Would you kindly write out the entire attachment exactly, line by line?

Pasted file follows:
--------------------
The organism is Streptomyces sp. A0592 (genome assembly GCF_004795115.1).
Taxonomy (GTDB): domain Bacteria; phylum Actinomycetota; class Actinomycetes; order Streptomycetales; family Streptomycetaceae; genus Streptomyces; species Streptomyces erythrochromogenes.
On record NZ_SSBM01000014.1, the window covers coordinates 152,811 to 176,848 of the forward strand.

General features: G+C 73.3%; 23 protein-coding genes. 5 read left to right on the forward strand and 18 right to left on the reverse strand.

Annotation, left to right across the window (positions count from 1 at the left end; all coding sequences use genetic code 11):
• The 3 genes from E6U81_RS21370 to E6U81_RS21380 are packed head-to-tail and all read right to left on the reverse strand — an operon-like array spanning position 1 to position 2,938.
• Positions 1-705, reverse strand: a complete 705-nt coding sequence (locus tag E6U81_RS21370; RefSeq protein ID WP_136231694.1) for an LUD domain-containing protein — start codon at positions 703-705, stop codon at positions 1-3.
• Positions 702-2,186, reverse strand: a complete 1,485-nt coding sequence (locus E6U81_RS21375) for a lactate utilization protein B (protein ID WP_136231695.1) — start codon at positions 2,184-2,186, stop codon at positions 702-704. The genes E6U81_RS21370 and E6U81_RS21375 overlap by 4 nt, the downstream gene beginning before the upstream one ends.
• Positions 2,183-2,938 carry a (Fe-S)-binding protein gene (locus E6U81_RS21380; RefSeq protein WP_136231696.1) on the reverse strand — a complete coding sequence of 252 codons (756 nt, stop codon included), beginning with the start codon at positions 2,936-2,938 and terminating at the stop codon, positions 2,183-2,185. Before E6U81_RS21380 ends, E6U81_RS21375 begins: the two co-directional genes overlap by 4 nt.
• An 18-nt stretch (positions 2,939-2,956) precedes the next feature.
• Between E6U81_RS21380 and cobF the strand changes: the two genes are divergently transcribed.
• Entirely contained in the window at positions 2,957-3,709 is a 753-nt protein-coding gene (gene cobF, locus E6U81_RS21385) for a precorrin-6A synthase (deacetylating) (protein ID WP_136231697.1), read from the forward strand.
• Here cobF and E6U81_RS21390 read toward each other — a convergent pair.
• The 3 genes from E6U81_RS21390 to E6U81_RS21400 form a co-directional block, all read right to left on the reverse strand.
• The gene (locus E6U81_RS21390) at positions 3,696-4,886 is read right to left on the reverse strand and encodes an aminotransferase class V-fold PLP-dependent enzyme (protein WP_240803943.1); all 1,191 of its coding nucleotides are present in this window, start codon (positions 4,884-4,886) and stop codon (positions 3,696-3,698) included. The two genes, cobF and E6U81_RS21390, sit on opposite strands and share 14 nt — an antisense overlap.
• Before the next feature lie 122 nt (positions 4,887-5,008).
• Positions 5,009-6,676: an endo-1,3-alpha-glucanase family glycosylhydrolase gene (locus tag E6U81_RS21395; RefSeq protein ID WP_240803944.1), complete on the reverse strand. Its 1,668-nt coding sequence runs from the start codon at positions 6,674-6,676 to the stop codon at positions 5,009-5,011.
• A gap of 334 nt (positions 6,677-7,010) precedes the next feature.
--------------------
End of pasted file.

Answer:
The organism is Streptomyces sp. A0592 (genome assembly GCF_004795115.1).
Taxonomy (GTDB): domain Bacteria; phylum Actinomycetota; class Actinomycetes; order Streptomycetales; family Streptomycetaceae; genus Streptomyces; species Streptomyces erythrochromogenes.
On record NZ_SSBM01000014.1, the window covers coordinates 152,811 to 176,848 of the forward strand.

General features: G+C 73.3%; 23 protein-coding genes. 5 read left to right on the forward strand and 18 right to left on the reverse strand.

Annotation, left to right across the window (positions count from 1 at the left end; all coding sequences use genetic code 11):
• The 3 genes from E6U81_RS21370 to E6U81_RS21380 are packed head-to-tail and all read right to left on the reverse strand — an operon-like array spanning position 1 to position 2,938.
• Positions 1-705, reverse strand: a complete 705-nt coding sequence (locus tag E6U81_RS21370; RefSeq protein ID WP_136231694.1) for an LUD domain-containing protein — start codon at positions 703-705, stop codon at positions 1-3.
• Positions 702-2,186, reverse strand: a complete 1,485-nt coding sequence (locus E6U81_RS21375) for a lactate utilization protein B (protein ID WP_136231695.1) — start codon at positions 2,184-2,186, stop codon at positions 702-704. The genes E6U81_RS21370 and E6U81_RS21375 overlap by 4 nt, the downstream gene beginning before the upstream one ends.
• Positions 2,183-2,938 carry a (Fe-S)-binding protein gene (locus E6U81_RS21380; RefSeq protein WP_136231696.1) on the reverse strand — a complete coding sequence of 252 codons (756 nt, stop codon included), beginning with the start codon at positions 2,936-2,938 and terminating at the stop codon, positions 2,183-2,185. Before E6U81_RS21380 ends, E6U81_RS21375 begins: the two co-directional genes overlap by 4 nt.
• An 18-nt stretch (positions 2,939-2,956) precedes the next feature.
• Between E6U81_RS21380 and cobF the strand changes: the two genes are divergently transcribed.
• Entirely contained in the window at positions 2,957-3,709 is a 753-nt protein-coding gene (gene cobF, locus E6U81_RS21385) for a precorrin-6A synthase (deacetylating) (protein ID WP_136231697.1), read from the forward strand.
• Here cobF and E6U81_RS21390 read toward each other — a convergent pair.
• The 3 genes from E6U81_RS21390 to E6U81_RS21400 form a co-directional block, all read right to left on the reverse strand.
• The gene (locus E6U81_RS21390) at positions 3,696-4,886 is read right to left on the reverse strand and encodes an aminotransferase class V-fold PLP-dependent enzyme (protein WP_240803943.1); all 1,191 of its coding nucleotides are present in this window, start codon (positions 4,884-4,886) and stop codon (positions 3,696-3,698) included. The two genes, cobF and E6U81_RS21390, sit on opposite strands and share 14 nt — an antisense overlap.
• Before the next feature lie 122 nt (positions 4,887-5,008).
• Positions 5,009-6,676: an endo-1,3-alpha-glucanase family glycosylhydrolase gene (locus tag E6U81_RS21395; RefSeq protein ID WP_240803944.1), complete on the reverse strand. Its 1,668-nt coding sequence runs from the start codon at positions 6,674-6,676 to the stop codon at positions 5,009-5,011.
• A gap of 334 nt (positions 6,677-7,010) precedes the next feature.